Who else here knew this? I had thought it was a very basic and clearly understood process in physics, but apparently not. I have included a few snapshots from the article but I suggest reading the full version in the Scientific American link below. It's a good read, not too long (and I recommend SA to anyone who likes to geek out about science and physics as I suspect most lovers of flight do).
On a strictly mathematical level, engineers know how to design planes that will stay aloft. But equations don't explain why aerodynamic lift occurs.
There are two competing theories that illuminate the forces and factors of lift. Both are incomplete explanations.
Aerodynamicists have recently tried to close the gaps in understanding. Still, no consensus exists.
https://www.scientificamerican.com/arti ... n-the-air/
, however, leading aerodynamicist Doug McLean has attempted to go beyond sheer mathematical formalism and come to grips with the physical cause-and-effect relations that account for lift in all of its real-life manifestations. McLean, who spent most of his professional career as an engineer at Boeing Commercial Airplanes, where he specialized in CFD code development, published his new ideas in the 2012 text Understanding Aerodynamics: Arguing from the Real Physics.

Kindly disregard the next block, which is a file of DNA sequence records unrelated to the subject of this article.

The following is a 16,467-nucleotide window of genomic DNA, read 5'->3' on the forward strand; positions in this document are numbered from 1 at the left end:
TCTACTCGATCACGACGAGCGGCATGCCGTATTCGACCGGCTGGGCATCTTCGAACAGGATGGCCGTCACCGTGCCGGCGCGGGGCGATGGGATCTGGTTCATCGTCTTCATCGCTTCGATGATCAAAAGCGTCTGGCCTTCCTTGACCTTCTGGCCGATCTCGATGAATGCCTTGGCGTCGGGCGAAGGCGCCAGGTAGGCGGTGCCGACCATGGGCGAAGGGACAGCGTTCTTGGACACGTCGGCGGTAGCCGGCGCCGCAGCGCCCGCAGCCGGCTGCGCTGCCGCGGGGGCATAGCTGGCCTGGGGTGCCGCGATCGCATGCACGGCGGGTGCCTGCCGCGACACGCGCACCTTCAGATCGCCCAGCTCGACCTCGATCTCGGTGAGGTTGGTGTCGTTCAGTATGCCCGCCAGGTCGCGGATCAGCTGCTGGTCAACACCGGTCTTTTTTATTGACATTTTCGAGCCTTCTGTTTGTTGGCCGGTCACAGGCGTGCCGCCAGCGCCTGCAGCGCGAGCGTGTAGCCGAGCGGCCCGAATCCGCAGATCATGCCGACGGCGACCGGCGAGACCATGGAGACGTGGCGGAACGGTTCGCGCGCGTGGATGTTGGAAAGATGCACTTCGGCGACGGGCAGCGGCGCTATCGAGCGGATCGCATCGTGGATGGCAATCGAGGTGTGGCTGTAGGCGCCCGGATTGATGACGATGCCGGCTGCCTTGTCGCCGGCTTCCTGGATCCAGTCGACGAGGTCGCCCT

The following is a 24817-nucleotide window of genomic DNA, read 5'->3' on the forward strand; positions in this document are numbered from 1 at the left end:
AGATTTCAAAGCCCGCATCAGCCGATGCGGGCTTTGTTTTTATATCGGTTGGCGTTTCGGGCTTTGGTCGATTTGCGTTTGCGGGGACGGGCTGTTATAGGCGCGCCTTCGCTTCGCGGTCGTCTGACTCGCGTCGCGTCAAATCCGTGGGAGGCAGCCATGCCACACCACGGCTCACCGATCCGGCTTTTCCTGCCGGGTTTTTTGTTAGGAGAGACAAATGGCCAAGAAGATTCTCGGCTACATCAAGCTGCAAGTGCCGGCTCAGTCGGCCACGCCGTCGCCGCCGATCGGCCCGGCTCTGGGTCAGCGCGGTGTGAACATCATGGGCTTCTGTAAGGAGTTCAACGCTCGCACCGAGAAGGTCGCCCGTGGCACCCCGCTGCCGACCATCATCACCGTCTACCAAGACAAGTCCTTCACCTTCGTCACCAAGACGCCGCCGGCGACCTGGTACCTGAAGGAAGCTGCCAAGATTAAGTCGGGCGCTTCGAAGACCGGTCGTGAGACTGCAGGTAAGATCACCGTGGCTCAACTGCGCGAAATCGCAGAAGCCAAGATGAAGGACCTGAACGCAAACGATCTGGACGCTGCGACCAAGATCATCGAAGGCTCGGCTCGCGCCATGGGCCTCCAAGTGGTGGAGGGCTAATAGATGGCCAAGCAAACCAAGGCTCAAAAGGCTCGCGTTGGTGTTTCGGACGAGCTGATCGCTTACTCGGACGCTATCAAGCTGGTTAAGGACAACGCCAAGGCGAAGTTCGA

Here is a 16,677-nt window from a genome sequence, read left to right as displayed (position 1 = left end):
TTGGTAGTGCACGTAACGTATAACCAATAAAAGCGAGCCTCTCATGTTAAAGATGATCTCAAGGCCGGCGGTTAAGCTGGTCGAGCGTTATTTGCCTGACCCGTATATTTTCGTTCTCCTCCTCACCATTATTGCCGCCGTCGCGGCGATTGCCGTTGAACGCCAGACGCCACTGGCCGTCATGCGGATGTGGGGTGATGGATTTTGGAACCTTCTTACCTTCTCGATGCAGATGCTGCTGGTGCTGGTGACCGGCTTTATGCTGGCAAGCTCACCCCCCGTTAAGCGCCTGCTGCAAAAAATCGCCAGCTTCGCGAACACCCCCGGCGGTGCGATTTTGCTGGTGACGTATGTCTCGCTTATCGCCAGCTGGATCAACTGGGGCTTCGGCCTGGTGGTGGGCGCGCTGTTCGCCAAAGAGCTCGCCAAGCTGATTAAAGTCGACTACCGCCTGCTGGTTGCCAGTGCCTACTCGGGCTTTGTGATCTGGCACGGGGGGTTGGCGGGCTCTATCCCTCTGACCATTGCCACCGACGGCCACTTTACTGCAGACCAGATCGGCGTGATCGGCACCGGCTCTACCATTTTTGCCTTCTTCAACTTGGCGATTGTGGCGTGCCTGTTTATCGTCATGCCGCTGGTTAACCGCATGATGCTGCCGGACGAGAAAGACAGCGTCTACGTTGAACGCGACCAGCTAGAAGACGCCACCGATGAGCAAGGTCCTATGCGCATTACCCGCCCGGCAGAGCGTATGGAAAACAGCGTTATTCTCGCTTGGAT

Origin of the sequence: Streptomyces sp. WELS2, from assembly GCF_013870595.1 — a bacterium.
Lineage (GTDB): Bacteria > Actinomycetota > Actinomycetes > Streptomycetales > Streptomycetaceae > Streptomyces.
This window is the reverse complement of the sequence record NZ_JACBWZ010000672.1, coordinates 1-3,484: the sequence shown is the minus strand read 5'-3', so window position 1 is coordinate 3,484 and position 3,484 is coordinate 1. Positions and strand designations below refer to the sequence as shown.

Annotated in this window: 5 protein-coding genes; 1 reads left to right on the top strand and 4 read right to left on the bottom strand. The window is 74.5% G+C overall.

Considering that the book runs to more than 500 pages of fairly dense technical analysis, it is surprising to see that it includes a section (7.3.3) entitled “A Basic Explanation of Lift on an Airfoil, Accessible to a Nontechnical Audience.” Producing these 16 pages was not easy for McLean, a master of the subject; indeed, it was “probably the hardest part of the book to write,” the author says. “It saw more revisions than I can count. I was never entirely happy with it.”
And McLean's explanation in a nutshell:
The wing pushes the air down, resulting in a downward turn of the airflow. The air above the wing is sped up in accordance with Bernoulli’s principle. In addition, there is an area of high pressure below the wing and a region of low pressure above. This means that there are four necessary components in McLean’s explanation of lift: a downward turning of the airflow, an increase in the airflow’s speed, an area of low pressure and an area of high pressure.
But it is the interrelation among these four elements that is the most novel and distinctive aspect of McLean’s account. “They support each other in a reciprocal cause-and-effect relationship, and none would exist without the others,” he writes. “The pressure differences exert the lift force on the airfoil, while the downward turning of the flow and the changes in flow speed sustain the pressure differences.” It is this interrelation that constitutes a fifth element of McLean’s explanation: the reciprocity among the other four.
But there is disagreement on this as noted in the article. Pretty cool to learn this, that flight is still a mystery (in science).